FEBRUARY 04, 2010
Siding with powerful business interests that profit from hiring illegal aliens, a federal appellate court has struck down as unconstitutional key employment provisions in Oklahoma’s strict immigration control law.
The 2007 measure (Oklahoma Taxpayer and City Protection Act) aims to curtail the state’s illegal immigration crisis by limiting public benefits to illegal aliens, requiring deportation for those arrested and cracking down on businesses that employ them. That portion of the law subjects employers to stiff penalties if they are caught hiring illegal immigrants.
It prohibits firing workers who are in the U.S. legally while retaining undocumented workers, requires businesses to obtain documents proving that employees of private contractors are authorized to work in the country and requires companies with government contracts to use a federal database known as E-Verify to check eligibility of job seekers.
In mid 2008 a federal judge (Robin Cauthron) in Oklahoma City blocked all three employment provisions, ruling that the state measure preempts federal law on immigration and that the state cannot create or impose guidelines that conflict with the Constitution or federal law.
The state appealed and this week the Denver-based 10th U.S. Circuit Court of Appeals struck down two of the three employer stipulations, essentially agreeing with the lower court’s assessment that they cannot be enforced and are likely unconstitutional. Businesses forced to comply with the law will face significant risk of suffering financial harm, the justices wrote in their decision.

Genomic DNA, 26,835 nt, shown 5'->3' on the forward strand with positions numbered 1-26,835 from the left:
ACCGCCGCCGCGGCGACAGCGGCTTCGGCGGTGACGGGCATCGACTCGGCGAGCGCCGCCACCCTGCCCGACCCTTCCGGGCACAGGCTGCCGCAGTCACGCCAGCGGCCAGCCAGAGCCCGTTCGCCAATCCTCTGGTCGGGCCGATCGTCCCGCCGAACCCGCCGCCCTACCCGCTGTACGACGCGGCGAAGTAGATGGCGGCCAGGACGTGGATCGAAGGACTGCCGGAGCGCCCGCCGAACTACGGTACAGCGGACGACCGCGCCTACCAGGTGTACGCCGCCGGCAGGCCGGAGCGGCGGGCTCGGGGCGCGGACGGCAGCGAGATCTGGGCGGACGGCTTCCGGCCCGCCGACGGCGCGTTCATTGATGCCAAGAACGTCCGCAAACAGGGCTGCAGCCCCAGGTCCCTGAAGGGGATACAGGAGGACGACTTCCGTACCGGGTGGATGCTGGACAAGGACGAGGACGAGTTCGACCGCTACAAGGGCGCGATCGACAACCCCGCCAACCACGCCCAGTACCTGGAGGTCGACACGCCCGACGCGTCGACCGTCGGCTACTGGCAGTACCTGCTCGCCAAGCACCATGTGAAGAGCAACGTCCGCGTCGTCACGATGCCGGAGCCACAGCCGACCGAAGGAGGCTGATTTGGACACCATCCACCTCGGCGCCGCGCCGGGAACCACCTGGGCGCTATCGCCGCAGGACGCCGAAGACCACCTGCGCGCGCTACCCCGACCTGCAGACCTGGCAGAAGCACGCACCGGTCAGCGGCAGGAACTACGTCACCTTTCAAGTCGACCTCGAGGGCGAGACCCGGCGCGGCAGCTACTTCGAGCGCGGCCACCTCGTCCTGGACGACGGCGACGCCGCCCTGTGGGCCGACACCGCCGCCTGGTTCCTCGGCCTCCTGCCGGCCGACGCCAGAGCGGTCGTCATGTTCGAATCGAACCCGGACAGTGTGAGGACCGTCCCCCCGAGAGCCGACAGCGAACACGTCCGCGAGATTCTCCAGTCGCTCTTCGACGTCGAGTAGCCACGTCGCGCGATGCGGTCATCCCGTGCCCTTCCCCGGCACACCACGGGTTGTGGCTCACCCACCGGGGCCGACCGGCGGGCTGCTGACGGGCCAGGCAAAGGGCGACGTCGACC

Influential state and national business groups, including the U.S. Chamber of Commerce, filed the lawsuit in an effort to get rid of the measure. However, the appellate court did rule in favor of the portion of Oklahoma’s law that requires employers with government contracts to use E-Verify to check the eligibility of its workers.
Last October a different federal judge (James Payne) dismissed a separate lawsuit aimed at killing Oklahoma’s law, which also denies state identification cards to illegal immigrants, in its entirety. Filed on behalf of a group of anonymous illegal immigrants, that suit claimed that the state measure discriminates against all immigrants but Judge Payne disagreed.
In his strongly worded ruling, Judge Payne said that anonymous illegal alien plaintiffs do not have standing or the right to sue to prevent the law’s implementation. He also pointed out that the illegal immigrants filed the suit in order to remove any barriers the state had erected to their continued violation of federal laws. “These illegal alien plaintiffs seek nothing more than to use this court as a vehicle for their continued unlawful presence in this country,” he wrote.
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